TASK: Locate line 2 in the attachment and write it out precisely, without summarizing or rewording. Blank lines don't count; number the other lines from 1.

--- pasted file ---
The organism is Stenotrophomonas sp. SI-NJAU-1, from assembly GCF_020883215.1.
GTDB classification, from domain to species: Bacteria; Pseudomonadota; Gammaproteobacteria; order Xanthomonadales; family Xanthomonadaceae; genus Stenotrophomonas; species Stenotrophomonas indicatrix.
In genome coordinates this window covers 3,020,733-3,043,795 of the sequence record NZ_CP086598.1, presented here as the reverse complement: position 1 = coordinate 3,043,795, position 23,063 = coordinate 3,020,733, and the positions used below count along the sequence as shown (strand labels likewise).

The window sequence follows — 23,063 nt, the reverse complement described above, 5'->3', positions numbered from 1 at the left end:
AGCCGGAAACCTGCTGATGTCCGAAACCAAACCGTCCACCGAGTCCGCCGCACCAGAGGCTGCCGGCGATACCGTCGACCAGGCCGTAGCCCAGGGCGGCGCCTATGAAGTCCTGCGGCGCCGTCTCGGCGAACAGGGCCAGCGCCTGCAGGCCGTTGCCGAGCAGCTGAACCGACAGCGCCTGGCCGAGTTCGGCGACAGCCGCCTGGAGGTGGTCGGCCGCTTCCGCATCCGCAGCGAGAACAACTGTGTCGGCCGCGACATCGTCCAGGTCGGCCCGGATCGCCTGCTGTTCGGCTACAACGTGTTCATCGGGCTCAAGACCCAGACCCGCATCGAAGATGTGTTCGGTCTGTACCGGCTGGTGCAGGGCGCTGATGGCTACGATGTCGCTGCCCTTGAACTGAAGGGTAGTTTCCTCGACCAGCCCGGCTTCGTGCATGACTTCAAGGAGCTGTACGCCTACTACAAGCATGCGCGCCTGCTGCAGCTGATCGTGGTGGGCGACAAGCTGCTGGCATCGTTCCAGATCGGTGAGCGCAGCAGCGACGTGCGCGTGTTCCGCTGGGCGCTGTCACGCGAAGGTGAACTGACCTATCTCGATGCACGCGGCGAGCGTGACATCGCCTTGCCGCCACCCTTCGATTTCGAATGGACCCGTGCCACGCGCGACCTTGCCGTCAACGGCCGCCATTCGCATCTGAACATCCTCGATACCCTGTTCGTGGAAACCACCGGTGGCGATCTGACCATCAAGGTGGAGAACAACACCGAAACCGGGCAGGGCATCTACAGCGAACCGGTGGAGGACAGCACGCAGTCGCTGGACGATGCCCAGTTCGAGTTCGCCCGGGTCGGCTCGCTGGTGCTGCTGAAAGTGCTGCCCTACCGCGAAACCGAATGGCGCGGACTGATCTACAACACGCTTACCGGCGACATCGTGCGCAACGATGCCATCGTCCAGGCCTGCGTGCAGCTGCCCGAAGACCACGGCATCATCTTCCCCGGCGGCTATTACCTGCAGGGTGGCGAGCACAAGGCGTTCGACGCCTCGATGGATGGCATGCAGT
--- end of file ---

GTDB classification, from domain to species: Bacteria; Pseudomonadota; Gammaproteobacteria; order Xanthomonadales; family Xanthomonadaceae; genus Stenotrophomonas; species Stenotrophomonas indicatrix.